If you’re beginning to invest in stocks, you will one day run into something known as a stock split. If you’re new and inexperienced, you may inherently believe that a stock split is a good thing and can make you wealthier.
However it simply isn’t true. A stock split is nothing more than an accounting transaction designed to make the nominal quoted market value of shares more affordable.
In the case of something like a 2-for-1 stock split, it’s economically akin to walking into a bank and exchanging a $20 bill for two $10 bills. But what is a Stock Split?
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When a corporations common equity is divided into equal pieces, they become known as shares of common stock. Imagine you set up a lemonade stand a receive 100 shares of stock at $1 each. This gives your lemonade stand $100 to spend on capital and labor.
If your lemonade stand does exceptionally well and begins to grow into different lines of juices and expand into different locations, You franchise the concept and are suddenly collecting royalties on hundreds of units throughout the world.
Ten years later, you find your company generating operating income of $100,000 per year.
At a reasonable valuation rate, and with your current growth trajectory, you might be worth $1,200,000 should you decide to sell it.
You’ve never issued more stock so each of those 100 shares, which represent 1/100th ownership of the business, or 1 percent, are really worth $12,000 despite having $100 in original paid-in capital and capital contributed in excess of par behind it.
Now imagine you have 5 children with whom you want to share gifts with, such as your stock. You don’t want to give them a full share worth $12,000 so you decide to call a meeting with the board of directors and decide to split the stock 10-to-1.
Essentially you split the company into more and smaller pieces. Your 100 shares have now become 1,000 shares.
After all is said and done, you’ll still own the same value of stocks. However for every stock you owned, you now own 10 of them.
The business is still worth $1,200,000, it’s just divided out into 1000 shares instead of 100 valuing each share at $120 rather than $1,200.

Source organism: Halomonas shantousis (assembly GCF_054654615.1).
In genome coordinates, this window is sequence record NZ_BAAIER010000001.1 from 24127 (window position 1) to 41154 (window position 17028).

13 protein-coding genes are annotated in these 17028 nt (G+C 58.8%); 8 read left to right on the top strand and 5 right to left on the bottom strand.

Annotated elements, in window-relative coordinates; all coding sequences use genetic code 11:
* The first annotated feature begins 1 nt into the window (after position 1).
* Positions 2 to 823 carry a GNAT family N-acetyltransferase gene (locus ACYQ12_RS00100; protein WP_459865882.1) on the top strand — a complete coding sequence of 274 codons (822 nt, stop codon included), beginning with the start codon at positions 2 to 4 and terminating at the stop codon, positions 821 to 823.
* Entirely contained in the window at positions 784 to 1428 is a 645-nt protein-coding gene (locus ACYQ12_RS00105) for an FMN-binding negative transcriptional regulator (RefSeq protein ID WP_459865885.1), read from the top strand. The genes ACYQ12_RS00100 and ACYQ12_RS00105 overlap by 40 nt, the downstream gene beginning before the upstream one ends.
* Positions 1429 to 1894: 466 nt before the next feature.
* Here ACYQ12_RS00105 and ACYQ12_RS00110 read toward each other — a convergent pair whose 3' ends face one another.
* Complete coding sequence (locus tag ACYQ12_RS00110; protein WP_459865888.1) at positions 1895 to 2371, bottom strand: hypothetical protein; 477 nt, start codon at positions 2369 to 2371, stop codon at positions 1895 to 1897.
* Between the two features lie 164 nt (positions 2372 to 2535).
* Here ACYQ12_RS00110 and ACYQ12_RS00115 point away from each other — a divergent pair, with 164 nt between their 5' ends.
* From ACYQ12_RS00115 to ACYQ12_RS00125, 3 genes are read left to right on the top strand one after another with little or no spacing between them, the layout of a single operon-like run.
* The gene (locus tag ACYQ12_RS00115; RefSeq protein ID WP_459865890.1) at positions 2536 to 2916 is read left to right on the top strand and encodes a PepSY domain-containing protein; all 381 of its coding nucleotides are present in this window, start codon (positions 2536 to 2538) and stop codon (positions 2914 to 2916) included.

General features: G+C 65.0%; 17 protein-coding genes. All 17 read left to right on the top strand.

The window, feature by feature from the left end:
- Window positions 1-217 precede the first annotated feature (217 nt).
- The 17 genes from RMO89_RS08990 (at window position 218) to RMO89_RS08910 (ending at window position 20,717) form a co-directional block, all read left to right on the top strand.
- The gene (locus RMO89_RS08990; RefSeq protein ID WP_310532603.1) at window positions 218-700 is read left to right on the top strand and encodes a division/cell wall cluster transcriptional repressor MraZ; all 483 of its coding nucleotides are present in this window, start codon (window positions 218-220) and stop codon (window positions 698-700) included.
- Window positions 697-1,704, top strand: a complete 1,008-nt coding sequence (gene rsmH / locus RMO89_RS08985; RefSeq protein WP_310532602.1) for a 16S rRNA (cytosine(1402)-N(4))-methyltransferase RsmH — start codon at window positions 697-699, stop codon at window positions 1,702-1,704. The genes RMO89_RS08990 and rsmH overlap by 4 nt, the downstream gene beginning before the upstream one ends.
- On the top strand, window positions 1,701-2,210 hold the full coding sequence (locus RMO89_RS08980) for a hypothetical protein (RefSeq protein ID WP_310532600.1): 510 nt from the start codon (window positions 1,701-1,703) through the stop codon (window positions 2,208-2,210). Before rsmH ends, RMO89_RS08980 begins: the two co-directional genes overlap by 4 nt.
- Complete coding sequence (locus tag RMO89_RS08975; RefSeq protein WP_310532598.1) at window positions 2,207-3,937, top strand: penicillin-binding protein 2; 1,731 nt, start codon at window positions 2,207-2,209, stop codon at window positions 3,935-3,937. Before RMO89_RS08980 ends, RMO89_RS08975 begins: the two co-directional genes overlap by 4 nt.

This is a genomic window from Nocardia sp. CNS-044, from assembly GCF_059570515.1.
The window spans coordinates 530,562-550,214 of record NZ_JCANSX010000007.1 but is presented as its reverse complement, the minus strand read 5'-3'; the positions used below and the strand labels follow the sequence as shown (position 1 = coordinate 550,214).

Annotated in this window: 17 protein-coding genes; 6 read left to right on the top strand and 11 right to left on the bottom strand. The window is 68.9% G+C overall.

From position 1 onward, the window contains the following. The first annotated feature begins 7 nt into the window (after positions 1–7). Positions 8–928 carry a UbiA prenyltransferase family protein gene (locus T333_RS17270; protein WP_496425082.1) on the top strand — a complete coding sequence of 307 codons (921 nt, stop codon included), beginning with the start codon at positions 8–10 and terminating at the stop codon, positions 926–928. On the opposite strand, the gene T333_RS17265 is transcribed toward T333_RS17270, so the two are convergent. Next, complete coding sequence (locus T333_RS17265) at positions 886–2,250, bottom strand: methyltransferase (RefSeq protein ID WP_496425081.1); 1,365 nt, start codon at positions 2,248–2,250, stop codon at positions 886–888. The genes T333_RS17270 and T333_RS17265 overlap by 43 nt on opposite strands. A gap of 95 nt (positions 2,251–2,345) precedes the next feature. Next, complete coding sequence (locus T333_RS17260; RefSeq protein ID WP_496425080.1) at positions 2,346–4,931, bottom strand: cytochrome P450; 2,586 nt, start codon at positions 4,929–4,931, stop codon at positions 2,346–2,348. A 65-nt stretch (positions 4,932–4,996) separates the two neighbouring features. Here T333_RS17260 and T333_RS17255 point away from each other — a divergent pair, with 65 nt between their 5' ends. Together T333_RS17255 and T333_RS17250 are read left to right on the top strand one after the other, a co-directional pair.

Publicly traded companies, including multi-billion dollar blue chip stocks, do this all the time. The firms grow in value thanks to acquisitions, new product launches and share repurchases.
At some point, the quoted market value of the stock becomes too expensive for investors to afford, which begins to influence the market liquidity as there are fewer and fewer people capable of buying a share.
A great example of this was Warren Bruffet’s Holding company. When Buffett began buying the stock to take control back in the 1960’s, he paid $8 or less for some of his shares.
He never split the stock. In the past year, those shares have traded between $186,900 and $227,450 each.
Since this was out of reach for most major investors, he created a special Class B Shares an called the originals Class A Shares.
This set up is an example of dual class structure The B shares originally began at 1/30th of the Class A share value.
Eventually, when Berkshire Hathaway acquired one of the largest railroads in the nation, the Burlington Northern Santa Fe, it split the Class B shares 50-for-1 so that each Class B share now represents 1/1,500th of the Class A shares.
The Class A shares have voting rights, the Class B shares have none.
Companies who decided to split their stock can do it in almost any mathematical ratio. The most common are 2-for-1, although 3-for-1, 2-for-3, and 10-for-1 stock splits are common as well.
What Reasons are There for Stock Splits?
Aside from the per-share nominal affordability we’ve discussed, there are a handful of other benefits of stock splits, including the aforementioned liquidity increase.
The important thing to remember is that stock splits make no one richer. Not you, other traders/investors, or the owner. Everything is of the exact same value.
Many inexperienced investors have believed that they were richer in the case of a stock split, but as mentioned before, a stock split is like exchanging a 20 for two 10’s. You have more, but it’s the exact same value.
Although these are uncommon, it is possible for a corporation to reverse a stock split. These always occurred due to a disaster or struggle with the business to avoid being delisted from a major stock exchange, a reverse stock split is the opposite of an ordinary stock split. The purpose is to raise the nominal price of each share.
Despite the initial thought that you’re wealthier due to more shares being in your account, it doesn’t mean you are. Stock splits are relatively common and can happen anytime anywhere.
You may have twice the number of stocks you’ve had before, but the value of them is the exact same as before.
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